'Jackpotting' Attacks Making ATMs Roll out Cash Now Threaten US Machines

The scam known as jackpotting is finally making its way across the US and has ATM manufacturers around the world increasingly concerned.
Shelby Rogers

After years of being used in Asian and European countries, the ATM scheme known as jackpotting has finally made its way to North America into countries like Mexico and the United States. Rather than swiping card data, ATM thieves use jackpotting to make the machines give over large amounts of cash and use a combination of malware and hardware to get away with it. 

It's happening often enough for two of the world's largest ATM makers -- Diebold Nixdorf Inc and NCR Corp -- to make public statements about these criminals. While the two companies didn't say exactly how much had been lost, they did emphasize the severity of the issue. They even sent out alerts over the weekend to clients using their ATMs. 

“This should be treated by all ATM deployers as a call to action to take appropriate steps to protect their ATMs against these forms of attack.”

“This should be treated by all ATM deployers as a call to action to take appropriate steps to protect their ATMs against these forms of attack,” the alert for NCR said

Diebold Nixdorf used a separate statement on Friday to say that financial authorities in the United States warned the company that hackers were targeting its Opteva systems. The Opteva went out of production a few years ago, but its systems are still found in operation throughout a number of countries.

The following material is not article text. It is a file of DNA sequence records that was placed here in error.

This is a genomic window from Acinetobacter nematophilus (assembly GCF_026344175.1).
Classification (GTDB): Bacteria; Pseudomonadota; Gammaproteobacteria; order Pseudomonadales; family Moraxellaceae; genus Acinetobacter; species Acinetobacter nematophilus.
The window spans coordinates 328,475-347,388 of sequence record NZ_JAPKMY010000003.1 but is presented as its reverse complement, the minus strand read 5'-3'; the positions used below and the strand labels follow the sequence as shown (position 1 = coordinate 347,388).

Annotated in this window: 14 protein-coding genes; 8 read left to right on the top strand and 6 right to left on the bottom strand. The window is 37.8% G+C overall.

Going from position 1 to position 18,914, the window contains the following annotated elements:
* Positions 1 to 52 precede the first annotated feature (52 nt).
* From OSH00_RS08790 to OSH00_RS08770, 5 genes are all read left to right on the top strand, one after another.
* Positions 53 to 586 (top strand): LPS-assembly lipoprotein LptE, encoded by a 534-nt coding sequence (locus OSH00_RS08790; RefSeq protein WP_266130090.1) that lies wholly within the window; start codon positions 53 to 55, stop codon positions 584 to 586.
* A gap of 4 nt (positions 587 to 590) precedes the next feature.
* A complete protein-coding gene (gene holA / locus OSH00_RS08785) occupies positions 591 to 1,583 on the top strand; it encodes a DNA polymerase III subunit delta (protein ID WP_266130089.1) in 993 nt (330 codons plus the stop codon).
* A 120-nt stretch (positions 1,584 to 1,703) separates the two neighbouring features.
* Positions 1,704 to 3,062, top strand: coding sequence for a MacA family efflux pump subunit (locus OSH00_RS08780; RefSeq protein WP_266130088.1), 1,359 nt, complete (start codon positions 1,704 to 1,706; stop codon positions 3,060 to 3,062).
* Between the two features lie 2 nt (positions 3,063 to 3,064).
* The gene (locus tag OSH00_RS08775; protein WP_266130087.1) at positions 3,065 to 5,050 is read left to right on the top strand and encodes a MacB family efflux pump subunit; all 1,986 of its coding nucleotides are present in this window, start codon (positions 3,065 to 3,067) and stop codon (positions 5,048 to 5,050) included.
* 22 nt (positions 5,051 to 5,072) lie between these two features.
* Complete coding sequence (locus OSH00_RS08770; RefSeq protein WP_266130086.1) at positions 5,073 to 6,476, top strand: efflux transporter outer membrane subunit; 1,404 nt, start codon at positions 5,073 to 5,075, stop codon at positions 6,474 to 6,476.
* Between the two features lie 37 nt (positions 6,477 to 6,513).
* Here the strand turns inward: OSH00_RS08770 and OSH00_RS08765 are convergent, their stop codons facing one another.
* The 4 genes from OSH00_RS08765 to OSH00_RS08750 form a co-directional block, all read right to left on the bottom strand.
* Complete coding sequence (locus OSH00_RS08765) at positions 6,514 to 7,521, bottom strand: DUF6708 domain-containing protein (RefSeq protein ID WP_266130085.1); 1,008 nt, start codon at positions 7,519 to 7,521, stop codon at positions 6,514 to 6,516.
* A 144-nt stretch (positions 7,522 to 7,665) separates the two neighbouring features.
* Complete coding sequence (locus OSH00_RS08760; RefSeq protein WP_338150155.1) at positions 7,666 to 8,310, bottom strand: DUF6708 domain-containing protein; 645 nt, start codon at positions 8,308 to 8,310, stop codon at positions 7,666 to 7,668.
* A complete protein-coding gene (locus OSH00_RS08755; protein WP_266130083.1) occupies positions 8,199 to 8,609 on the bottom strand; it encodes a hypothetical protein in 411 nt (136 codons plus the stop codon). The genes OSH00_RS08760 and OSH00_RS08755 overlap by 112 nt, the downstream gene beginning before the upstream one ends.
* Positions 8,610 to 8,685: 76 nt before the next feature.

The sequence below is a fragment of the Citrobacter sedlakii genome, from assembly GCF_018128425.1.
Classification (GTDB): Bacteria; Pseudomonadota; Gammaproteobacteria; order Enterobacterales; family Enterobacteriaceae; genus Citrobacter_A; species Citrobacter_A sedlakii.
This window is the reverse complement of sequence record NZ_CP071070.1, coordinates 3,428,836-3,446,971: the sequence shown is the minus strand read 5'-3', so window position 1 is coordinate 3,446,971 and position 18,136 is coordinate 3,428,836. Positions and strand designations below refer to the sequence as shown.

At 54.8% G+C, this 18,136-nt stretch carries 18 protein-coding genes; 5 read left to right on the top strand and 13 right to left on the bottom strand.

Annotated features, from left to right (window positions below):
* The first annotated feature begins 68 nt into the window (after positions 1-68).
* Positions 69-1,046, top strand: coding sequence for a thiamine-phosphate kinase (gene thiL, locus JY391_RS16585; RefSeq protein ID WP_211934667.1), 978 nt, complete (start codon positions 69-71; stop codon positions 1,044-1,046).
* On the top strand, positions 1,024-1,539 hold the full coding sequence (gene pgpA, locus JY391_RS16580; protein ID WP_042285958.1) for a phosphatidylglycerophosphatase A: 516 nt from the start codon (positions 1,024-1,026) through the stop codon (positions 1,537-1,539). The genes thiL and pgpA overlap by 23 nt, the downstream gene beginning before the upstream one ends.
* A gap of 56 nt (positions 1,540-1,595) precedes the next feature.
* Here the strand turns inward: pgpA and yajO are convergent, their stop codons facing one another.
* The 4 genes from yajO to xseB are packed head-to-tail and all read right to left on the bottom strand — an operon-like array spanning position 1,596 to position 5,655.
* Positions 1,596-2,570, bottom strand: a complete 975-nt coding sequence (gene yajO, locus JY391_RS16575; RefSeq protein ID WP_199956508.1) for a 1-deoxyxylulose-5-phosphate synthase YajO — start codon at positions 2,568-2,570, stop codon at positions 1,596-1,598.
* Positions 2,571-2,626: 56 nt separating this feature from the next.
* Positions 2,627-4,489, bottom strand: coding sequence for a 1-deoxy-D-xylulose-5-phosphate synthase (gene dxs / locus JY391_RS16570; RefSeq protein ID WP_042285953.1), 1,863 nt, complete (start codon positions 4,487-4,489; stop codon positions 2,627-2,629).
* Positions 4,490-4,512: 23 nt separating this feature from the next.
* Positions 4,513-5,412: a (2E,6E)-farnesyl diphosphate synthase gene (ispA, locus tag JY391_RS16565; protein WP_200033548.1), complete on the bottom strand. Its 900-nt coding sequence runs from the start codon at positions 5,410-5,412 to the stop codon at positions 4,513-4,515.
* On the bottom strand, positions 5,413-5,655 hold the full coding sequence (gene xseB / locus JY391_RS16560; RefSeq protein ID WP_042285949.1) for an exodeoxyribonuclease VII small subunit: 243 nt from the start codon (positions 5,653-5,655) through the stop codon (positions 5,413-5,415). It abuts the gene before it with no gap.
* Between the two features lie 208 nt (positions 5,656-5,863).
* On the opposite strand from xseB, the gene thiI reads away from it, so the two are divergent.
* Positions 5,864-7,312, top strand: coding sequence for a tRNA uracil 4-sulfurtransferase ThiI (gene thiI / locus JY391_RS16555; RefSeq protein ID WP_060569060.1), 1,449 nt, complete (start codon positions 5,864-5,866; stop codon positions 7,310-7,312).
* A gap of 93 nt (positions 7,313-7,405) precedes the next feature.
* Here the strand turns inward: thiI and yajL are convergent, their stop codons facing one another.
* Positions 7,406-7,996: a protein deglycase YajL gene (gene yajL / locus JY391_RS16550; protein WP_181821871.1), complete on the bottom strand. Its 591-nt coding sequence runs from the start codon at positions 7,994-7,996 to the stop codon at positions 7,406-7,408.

The U.S. Secret Service even issued a warning detailing what people should look for in terms of jackpotting. Attackers traditionally use an industrial endoscope to find a specific internal part of the ATM. Hackers then attach a laptop and run malware into the system. With a little bit of physical force and help from other members of the team, it doesn't take much for the hackers to hit their 'jackpots.' In total, the Secret Service estimates that the ATMs can be hacked "at a rate of 40 bills every 23 seconds."

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Another one of the biggest issues with this hack comes not from the ATM manufacturers but the device's operators. Certain machines which have fallen prey to hackers have been running XP. The 16-year-old platform actually lost official support in 2014. All it would take is a simple system upgrade to Windows 7 or Windows 10 to protect against this malware. There's also the additional suggestion for switching to back-loading ATMs rather than common front-loading machines. However, ATMs range in cost from $2,500 to $10,000 per unit, and that typically doesn't include the accompanying software. 

The trend is catching on quickly, and experts expect the problem to get significantly worse and more common before operators take notice and the threat gets smaller. 

Via: CNet, Fortune

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